Middle-Earth: Shadow of Mordor is a revenge story. Sauron has returned to Mordor and a mystery wraith with a grudge has resurrected you to kill him. But from everything I played in a recent demo, it seems like the orcs and other creatures of Mordor should want revenge against me.
In the roughly one hour I spent playing this third-person, open-world action game during a demo last week, I did nothing but connive and kill and turn allies into enemies. Sometimes things would play out as I planned them to -- I'd target an enemy commander and use my wraith abilities to turn his once-loyal bodyguards into their usurpers. But my manipulating didn't always go as smoothly. Sometimes my chosen champion would die in battle, either because he was too weak or because I accidentally let him die. Sometimes the warchief target would run off and I'd chase him down a field for longer than I care to admit. A shadow step -- a wraith move that teleports you -- helps a lot in these cases, but once these guys are committed to running they are committed.
The demo I played took place many hours into the game, I'm told, and many hundreds of miles from where the story begins at the Black Gates. It's in this newly-revealed region -- the Sea of Núrnen -- that I'd meet one of the last kingdoms still holding on to the resistance against Sauron and his dark army. The kingdom's queen sends a very clear message, and in a cinematic we hear her say, "Find an orc leader, make him a warchief and all his soldiers will be yours." So your mission goal is to go deep behind enemy lines into Sauron's territory to raise an army of orcs in your quest for revenge.
Middle-Earth: Shadow of Mordor's standout feature -- at least according to its developers at Monolith -- is its nemesis system. It's a basic map of the current standing warchiefs with lines drawn to their connected bodyguards. You can gather intel about these warchiefs and their counterparts by using your wraith abilities to persuade the dwellers of Mordor to give up information about them. You'll learn about their locations, their strengths and their weaknesses. This helps you decide what stories you want to pursue and with who.
Save for a bit of dying, I did nothing but pit one orc's bodyguard against their leader after another. I played the field. Warchiefs don't wander Mordor freely, though. As you can imagine, they have built up quite a few enemies on their way up the dark army ladder. By gaining intel on them you can identify what will draw them out for a challenge. Several warchiefs I went after had an affinity for brawls and duels; others were more into fights involving hounds (or Mordor's version of hounds). Each warchief's personality shapes the encounter you'll have with them. It will also determine the backstory. I'm told that there are thousands of lines that come into play during the dialogue, impacted by those player stories, like, say, the orc that lost his arm in a battle against you. Each enemy will remember your previous encounters with them and react to that, and as you progress through the game, these characters will also level up if you haven't killed them. "You should never hear the same line twice," said designer director Michael de Plater during a demonstration of the game last week.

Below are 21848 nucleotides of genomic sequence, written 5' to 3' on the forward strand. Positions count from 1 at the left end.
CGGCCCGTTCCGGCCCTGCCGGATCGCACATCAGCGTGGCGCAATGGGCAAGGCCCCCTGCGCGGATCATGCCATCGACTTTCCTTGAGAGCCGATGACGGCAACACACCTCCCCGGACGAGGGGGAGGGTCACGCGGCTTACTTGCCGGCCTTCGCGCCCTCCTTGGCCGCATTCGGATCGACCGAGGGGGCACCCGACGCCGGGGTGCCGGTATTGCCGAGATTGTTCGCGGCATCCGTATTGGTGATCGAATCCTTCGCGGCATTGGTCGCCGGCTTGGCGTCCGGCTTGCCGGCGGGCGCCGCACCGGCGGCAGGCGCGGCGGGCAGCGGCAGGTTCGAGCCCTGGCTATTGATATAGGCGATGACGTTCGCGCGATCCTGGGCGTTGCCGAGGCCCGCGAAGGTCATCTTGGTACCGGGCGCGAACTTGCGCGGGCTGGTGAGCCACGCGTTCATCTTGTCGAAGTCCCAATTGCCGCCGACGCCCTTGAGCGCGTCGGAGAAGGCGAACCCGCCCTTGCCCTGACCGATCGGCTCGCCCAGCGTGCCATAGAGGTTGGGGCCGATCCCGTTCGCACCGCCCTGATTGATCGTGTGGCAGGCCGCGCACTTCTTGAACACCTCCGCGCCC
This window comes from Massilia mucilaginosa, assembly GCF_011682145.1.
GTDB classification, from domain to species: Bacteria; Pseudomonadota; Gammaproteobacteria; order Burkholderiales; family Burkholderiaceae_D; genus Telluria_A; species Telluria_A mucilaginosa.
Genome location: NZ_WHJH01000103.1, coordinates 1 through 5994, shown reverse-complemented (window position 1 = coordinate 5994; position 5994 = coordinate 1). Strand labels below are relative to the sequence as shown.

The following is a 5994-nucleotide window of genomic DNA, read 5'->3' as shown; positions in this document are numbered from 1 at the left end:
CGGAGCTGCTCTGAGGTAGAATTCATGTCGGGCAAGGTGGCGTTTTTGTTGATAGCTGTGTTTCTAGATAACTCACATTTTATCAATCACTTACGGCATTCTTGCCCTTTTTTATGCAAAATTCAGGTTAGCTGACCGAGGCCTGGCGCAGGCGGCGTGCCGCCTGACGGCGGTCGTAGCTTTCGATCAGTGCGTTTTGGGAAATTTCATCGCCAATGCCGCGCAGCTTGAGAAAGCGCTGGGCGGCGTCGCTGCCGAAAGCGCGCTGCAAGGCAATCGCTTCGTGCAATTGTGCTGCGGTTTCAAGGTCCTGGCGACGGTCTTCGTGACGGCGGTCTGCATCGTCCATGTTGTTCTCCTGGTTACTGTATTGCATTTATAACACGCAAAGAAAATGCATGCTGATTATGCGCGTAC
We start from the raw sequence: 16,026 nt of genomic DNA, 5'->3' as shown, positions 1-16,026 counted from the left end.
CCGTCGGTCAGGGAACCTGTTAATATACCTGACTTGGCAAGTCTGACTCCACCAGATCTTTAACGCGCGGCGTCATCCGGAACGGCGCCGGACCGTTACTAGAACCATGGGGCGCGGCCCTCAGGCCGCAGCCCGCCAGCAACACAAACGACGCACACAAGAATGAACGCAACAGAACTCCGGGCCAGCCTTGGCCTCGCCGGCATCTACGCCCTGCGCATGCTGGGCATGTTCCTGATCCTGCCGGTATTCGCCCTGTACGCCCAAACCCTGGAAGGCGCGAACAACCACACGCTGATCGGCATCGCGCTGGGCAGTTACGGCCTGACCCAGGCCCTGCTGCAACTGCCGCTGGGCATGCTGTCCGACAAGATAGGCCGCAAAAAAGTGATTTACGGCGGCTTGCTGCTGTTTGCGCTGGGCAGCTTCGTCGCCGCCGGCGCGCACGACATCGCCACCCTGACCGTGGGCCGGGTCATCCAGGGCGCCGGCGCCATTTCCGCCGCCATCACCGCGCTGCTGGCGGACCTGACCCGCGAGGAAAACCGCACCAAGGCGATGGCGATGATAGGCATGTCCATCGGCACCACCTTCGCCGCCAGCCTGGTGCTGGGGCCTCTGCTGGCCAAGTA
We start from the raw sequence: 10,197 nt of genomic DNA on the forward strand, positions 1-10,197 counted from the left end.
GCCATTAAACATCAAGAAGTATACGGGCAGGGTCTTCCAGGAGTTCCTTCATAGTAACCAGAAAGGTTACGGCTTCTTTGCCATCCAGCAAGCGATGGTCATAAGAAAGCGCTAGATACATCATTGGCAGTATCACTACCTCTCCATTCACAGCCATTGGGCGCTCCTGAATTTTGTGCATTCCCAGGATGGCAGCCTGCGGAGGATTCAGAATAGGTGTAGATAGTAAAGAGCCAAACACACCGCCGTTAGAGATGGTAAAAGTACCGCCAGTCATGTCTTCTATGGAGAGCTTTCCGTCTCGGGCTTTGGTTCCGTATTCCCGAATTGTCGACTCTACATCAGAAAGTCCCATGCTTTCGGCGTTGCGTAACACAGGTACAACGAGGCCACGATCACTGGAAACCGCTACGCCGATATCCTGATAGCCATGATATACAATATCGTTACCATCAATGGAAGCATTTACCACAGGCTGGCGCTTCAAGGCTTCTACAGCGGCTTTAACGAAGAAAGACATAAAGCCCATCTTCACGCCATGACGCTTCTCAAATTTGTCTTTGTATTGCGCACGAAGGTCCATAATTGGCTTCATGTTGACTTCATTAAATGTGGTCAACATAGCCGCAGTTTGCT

If you kill an enemy through the nemesis system, they will drop a rune that you can use to customise your weapon. A levelling system partly taking place through weapons was an intentional design meant to give each weapon a legendary story, and one that enemies will know by name and could even fear.
Of course, other quests exist and you can explore the world at your own pace, but I spent all my time hunting. I gathered intel on my targets -- the commanders -- and picked a bodyguard of theirs to will into betraying them. Picking a strong enough character to be able to take the commander down is key, but so is making sure you can defeat them thereafter. Manipulating power struggles is the basis of the nemesis system.
Combat itself is fun if familiar and reminiscent of a few other titles that have set those examples. You can use a combination of strikes a la the Batman or Assassin's Creed series to swiftly move between enemies and even take a few down in a stylistic animation. The wraith-specific abilities really shine, and you almost always rely on them in battle. Some are good for movement and others sweep around to strike multiple enemies at once. Outside of those special combat abilities, you can experiment with a mixture of those melee strikes, ranged attacks and stealth moves.
You can dart across the battlefield toward your target, which is particularly helpful when you're attacking or aiming to mount a ridable creature. In the new gameplay trailer way above, you'll see player character Talion use ridable cat-like creatures to both move swiftly across the map as well as mow down enemies and even have his pet chew chunks of meat off of them. It became routine for me to seek out these cats -- Caragors, as they're called -- before entering any battle.
Sadly, manipulating power flow isn't as easy as strategising and coordinating attacks. There's a bit of luck involved -- your chosen betrayer can't die in battle, and it can sometimes be hard to keep track of them to keep them alive when you yourself are fending off enemies. It's all about tactful execution once you've determined your plan of action. At least for me during my roughly one hour of time spent with the game, most of my plans didn't go according to how I organised them. I died often. The commander bodyguards I chose to betray their leaders also died often. Or they killed their leader only to die shortly after, forcing me back into the nemesis system to plan my next strike. And I'll keep going back until I amass that army of orcs.
Middle-Earth: Shadow of Mordor releases on October 8 for Xbox 360, Xbox One, PS3, PS4, PC.